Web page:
According to recently leaked documents, the EU plans to use the Canada – EU Trade Agreement (CETA), which is nearing its final stages of negotiation, as a backdoor mechanism to implement the ACTA provisions.
The EU – Canada trade agreement (CETA) contains the same draconian civil and criminal measures as ACTA, see [Canadian law professor] Michael Geist. He recommends: “With anti-ACTA sentiment spreading across Europe, Canada should push to remove the intellectual property chapter from CETA altogether.” I agree completely: trade agreements and IP regulations have to be disentangled.
The European Treaties, however, provide for this loophole which was created for the WTO TRIPs agreement. I agree with Ante Wessels that the Article 207 process should not be used for bypassing national and European legislators. While the European Parliament disagreed with the adoption of measures in ACTA, De Gucht’s administration has other bilateral agreements in the pipeline to the same ends. They deserve the watchful eyes of concerned parties.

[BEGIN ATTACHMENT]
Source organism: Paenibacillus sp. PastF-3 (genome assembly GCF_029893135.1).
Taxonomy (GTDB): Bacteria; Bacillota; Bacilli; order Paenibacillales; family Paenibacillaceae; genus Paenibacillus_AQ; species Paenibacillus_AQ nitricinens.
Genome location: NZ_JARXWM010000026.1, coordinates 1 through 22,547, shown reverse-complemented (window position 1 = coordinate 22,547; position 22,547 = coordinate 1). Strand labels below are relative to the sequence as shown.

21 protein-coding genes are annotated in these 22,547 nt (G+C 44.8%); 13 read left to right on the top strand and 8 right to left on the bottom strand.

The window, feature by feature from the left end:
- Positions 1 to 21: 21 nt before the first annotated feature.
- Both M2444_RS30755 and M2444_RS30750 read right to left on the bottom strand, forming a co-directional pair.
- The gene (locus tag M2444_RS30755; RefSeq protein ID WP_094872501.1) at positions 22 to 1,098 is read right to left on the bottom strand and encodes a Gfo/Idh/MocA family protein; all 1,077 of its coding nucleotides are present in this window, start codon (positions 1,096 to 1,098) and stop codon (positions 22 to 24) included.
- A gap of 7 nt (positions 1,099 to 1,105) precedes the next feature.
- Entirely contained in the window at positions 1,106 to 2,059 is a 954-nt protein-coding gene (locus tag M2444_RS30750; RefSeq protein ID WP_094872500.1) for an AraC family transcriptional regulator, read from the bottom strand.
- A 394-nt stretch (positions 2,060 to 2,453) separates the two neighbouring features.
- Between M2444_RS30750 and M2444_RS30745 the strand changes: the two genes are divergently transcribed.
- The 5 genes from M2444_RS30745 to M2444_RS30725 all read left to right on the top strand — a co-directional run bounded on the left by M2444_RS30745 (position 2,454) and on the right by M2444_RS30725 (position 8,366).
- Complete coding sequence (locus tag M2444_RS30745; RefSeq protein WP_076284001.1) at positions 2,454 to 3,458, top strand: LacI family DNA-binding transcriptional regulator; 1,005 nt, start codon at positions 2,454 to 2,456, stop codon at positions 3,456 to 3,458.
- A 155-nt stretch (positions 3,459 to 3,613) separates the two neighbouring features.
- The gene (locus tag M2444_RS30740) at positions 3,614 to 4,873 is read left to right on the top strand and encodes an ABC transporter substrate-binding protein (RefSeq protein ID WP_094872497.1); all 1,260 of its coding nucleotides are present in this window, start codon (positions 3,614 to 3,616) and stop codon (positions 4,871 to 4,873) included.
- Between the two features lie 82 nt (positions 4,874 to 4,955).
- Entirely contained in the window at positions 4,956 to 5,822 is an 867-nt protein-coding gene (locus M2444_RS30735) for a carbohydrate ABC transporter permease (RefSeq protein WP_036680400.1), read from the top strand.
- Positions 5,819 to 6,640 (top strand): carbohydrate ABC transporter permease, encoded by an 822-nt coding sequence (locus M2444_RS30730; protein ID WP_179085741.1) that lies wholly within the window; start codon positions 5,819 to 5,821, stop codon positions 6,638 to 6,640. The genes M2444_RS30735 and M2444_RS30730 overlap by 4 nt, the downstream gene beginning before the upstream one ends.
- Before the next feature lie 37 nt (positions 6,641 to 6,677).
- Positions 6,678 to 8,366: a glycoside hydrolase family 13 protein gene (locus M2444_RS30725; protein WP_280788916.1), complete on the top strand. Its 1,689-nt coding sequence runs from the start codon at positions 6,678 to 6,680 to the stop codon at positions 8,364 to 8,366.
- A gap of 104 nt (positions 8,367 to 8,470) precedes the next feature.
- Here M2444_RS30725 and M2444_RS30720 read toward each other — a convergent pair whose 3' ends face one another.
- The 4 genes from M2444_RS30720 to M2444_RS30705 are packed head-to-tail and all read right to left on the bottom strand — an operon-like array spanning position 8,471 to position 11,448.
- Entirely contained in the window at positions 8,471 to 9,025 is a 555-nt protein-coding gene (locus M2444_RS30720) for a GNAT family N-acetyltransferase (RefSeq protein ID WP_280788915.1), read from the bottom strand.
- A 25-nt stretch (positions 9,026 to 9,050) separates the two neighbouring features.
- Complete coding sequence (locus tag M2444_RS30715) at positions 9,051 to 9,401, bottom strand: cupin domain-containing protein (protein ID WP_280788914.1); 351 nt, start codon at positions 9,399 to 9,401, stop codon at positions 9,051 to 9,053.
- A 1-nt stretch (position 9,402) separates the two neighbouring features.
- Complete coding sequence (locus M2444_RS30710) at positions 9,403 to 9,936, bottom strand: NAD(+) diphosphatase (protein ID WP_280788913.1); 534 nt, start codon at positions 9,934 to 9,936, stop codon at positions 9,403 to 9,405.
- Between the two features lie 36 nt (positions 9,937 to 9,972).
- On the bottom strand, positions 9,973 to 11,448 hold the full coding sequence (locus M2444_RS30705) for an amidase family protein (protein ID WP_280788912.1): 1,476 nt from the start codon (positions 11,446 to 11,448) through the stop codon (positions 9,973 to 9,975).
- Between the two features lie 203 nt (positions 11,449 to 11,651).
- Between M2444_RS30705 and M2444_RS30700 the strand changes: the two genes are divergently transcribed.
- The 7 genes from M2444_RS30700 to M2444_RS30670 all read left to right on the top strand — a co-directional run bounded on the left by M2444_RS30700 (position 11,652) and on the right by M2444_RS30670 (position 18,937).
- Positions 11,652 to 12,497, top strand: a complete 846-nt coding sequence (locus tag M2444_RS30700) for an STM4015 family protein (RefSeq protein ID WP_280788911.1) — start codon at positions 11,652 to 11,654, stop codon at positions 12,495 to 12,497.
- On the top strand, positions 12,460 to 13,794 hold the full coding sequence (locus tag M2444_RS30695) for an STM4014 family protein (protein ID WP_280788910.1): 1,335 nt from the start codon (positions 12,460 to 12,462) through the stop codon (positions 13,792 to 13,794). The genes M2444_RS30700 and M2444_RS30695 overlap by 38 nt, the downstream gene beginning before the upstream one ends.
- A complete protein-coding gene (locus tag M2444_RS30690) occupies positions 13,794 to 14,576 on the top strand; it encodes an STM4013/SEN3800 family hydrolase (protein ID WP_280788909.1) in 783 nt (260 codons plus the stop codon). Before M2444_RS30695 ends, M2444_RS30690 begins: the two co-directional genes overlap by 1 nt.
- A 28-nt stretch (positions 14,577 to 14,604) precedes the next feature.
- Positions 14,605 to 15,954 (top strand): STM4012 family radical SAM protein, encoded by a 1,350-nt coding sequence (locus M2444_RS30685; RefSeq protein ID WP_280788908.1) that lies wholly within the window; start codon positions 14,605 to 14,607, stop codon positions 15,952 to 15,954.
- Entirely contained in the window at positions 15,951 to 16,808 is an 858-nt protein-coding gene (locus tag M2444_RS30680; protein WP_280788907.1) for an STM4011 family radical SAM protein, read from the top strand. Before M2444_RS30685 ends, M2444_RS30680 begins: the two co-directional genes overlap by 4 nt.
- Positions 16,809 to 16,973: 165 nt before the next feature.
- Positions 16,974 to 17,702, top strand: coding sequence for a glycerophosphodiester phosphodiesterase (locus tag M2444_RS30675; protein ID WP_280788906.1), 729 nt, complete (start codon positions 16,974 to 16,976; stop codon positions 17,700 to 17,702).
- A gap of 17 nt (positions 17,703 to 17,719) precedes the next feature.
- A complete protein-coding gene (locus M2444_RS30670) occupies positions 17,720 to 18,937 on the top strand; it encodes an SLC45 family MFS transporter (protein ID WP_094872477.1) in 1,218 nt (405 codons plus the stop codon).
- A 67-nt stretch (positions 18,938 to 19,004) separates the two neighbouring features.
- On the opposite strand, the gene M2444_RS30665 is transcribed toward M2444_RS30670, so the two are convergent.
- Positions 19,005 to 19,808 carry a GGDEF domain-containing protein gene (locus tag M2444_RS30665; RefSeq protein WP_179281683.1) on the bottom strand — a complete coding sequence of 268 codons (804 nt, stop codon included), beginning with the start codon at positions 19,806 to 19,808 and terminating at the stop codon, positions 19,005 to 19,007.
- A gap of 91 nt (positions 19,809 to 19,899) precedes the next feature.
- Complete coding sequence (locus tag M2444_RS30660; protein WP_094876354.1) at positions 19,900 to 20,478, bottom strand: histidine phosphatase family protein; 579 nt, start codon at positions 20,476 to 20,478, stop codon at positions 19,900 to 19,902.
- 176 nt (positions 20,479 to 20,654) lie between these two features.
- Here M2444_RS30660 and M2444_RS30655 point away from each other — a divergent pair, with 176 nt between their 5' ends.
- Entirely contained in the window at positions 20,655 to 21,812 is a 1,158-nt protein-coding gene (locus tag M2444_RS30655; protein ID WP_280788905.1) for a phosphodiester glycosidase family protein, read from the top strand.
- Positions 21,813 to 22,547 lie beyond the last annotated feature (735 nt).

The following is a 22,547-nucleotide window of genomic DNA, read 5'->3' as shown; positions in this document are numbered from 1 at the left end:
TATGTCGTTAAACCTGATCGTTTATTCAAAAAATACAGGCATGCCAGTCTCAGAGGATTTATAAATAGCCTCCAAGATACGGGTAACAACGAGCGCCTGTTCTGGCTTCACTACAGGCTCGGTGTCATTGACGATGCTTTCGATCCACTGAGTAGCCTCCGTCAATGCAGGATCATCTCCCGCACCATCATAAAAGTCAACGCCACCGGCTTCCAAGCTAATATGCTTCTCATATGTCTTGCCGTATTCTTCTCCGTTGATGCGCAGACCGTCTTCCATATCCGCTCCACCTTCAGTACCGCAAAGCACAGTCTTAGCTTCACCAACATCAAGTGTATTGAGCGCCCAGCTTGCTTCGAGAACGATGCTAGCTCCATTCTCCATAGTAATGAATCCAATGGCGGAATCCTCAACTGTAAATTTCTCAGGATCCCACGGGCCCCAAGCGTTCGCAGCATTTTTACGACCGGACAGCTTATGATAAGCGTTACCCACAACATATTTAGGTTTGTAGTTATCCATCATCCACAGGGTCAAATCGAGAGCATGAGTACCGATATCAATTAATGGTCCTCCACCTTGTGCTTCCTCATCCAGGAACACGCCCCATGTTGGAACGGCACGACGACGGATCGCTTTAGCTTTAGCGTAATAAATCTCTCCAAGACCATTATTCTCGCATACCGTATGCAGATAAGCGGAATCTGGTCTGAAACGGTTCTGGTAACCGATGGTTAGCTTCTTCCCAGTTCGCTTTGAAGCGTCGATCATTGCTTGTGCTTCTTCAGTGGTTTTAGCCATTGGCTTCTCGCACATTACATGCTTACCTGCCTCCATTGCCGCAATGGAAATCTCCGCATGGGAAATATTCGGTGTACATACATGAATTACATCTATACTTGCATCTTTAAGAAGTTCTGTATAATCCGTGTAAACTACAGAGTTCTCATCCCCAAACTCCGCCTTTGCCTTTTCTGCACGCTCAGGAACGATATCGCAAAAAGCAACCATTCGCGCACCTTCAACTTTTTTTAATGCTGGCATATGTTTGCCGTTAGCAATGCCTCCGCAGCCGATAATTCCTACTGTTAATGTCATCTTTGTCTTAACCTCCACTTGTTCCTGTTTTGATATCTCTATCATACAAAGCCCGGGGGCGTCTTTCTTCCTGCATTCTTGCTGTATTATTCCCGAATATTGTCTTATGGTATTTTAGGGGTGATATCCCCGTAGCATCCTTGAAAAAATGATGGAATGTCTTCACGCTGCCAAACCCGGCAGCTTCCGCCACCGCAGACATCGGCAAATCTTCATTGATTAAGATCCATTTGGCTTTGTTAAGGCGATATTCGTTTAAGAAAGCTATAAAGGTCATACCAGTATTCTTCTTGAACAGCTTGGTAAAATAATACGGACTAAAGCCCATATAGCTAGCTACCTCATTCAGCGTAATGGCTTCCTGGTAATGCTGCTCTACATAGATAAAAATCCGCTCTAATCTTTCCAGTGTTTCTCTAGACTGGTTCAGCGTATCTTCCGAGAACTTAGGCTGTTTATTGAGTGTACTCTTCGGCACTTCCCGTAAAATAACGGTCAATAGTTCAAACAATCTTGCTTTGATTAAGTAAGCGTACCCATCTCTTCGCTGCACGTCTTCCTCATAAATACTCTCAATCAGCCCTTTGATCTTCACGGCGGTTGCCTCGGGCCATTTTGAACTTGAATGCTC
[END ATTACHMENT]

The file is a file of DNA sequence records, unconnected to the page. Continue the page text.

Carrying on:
The February negotiations document shows the broadness of provisions and the greater degree of explicit legislative interventions compared to ACTA.
I would recommend the European Parliament to reach an inter-institutional agreement with the Commission how to proceed in the Article 207 process with a view to preserve the legislative prerogatives of Parliament.